Employers use job interviews to assess the character of potential employees, so acing an interview can be a huge help when it comes to landing a competitive job. Because interviews are important, employers often test the interviewees with tough questions. Here's how to turn these questions to your advantage.
Before you even enter the room, make sure you are focused and relaxed.if you're already calm, great! Stay that way. Make sure you drink enough water, but don't spill any on yourself. This will keep your brain working at its best, and will also reduce the possibility of your mouth going dry.
It may seem like an eternity of silence, but it's really only 10 seconds or so. However, be sure to acknowledge the question. Say "Wow. That's a hard question. I've got to think about that for a second.". It's much better to wait a few seconds and come up with a good answer than to plunge in blindly and say something silly.
Make a good entrance.
Come in the door smiling and confident, and make sure not to trip on anything. Your interviewer will probably shake your hand; grip firmly, but just barely gentle enough to not hurt anybody. Remember that confidence is important, but so is humility.
Remember, your potential employer is assessing you personally, and has interviewed many, many people in his or her career. He or she can smell a phony answer right away!
Not just on the tricky questions, but on all of them: don't open your mouth until you know exactly what you're going to say. The human mouth has an amazing ability to say something incredibly stupid at the worst possible time. Don't let this tendency take advantage of you.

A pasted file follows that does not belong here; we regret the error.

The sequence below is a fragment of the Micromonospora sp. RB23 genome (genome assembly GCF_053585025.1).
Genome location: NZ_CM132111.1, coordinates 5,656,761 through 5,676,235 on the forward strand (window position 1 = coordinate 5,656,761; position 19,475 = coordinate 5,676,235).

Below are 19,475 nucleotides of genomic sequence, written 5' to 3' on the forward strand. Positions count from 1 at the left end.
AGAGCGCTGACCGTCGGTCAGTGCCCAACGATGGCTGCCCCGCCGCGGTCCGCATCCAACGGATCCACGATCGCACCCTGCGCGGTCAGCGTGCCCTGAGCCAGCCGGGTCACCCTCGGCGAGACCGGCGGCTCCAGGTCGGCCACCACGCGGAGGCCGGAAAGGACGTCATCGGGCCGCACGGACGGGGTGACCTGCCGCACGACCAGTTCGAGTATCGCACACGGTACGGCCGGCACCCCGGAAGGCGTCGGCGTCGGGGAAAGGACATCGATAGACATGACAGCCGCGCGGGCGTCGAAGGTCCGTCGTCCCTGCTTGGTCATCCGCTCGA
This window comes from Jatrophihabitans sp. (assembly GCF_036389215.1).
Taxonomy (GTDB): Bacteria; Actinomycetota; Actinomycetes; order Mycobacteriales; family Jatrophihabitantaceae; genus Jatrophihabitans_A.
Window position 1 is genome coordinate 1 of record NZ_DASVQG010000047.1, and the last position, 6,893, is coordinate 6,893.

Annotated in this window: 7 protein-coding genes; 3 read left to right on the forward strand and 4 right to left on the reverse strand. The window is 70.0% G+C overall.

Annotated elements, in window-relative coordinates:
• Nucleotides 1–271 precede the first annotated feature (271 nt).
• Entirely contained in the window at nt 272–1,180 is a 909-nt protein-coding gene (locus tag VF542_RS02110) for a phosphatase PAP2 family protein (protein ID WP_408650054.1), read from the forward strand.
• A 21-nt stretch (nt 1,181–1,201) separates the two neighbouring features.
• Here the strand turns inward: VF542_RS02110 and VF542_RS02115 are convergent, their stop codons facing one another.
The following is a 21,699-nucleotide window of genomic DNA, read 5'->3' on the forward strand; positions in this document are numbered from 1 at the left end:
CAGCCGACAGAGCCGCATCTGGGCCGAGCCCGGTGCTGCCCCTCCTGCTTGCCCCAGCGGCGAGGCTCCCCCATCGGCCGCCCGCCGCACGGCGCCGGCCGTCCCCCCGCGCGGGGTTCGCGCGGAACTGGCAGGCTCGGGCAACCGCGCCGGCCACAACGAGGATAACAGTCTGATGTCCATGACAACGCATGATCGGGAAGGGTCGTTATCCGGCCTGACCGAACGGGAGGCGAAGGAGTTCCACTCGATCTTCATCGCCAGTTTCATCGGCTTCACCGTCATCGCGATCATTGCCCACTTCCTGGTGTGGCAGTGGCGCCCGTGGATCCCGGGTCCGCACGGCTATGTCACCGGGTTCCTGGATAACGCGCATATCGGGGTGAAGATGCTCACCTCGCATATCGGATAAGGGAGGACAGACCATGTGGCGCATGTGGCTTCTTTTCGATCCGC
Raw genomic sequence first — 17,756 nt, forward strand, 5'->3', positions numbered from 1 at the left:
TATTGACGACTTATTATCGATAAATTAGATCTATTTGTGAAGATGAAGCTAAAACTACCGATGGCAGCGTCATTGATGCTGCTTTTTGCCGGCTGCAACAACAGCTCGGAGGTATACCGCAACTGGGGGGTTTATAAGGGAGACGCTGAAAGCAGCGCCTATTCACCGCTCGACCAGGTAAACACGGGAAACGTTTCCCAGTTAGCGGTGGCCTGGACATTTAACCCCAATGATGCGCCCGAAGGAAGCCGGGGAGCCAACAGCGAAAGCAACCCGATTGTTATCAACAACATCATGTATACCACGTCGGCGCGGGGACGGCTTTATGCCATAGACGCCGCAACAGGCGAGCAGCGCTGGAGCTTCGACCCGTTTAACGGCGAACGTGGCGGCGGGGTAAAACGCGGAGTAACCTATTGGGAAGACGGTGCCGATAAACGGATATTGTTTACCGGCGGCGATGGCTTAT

Ask for clarification
Say, "I want to make sure we're both on the same page. Were you asking for [rephrase the question]?"
Pick the "best answer"
which is the response which answers the question honestly and portrays you in a good light.
Don't let your interviewer shake you.
Keep in mind that one of the purposes of the tricky questions is to make you uncomfortable. Keep your cool at all costs; you'll need it for the rest of the interview. Besides, don't forget, your performance under pressure is being tested here.
Own up to shortcomings
and offer a suggestion of how you work to improve. For example, say "I know I tend to be disorganized, so at my last job I created a filing system for myself so I wouldn't lose things on my desk."
- Eye contact can help establish connection with your interviewer (assuming this is culturally appropriate).
- Avoid excessive hand gestures, which can distract from what you're saying.
- Speak slowly and clearly, as most people tend to speed up and lose clarity when nervous.
- Don't worry about anything. Put all your worries out of your mind, or they will interrupt your focus in the middle of your interview.
- Make sure you look professional. Give yourself some time to make sure you look perfect. Looks are an important part of making a good first impression; perhaps more important than they should be, but use this to your advantage.
- Don't skip breakfast. Your brain will need all the help it can get.
CREDITS: RD..the one winged angel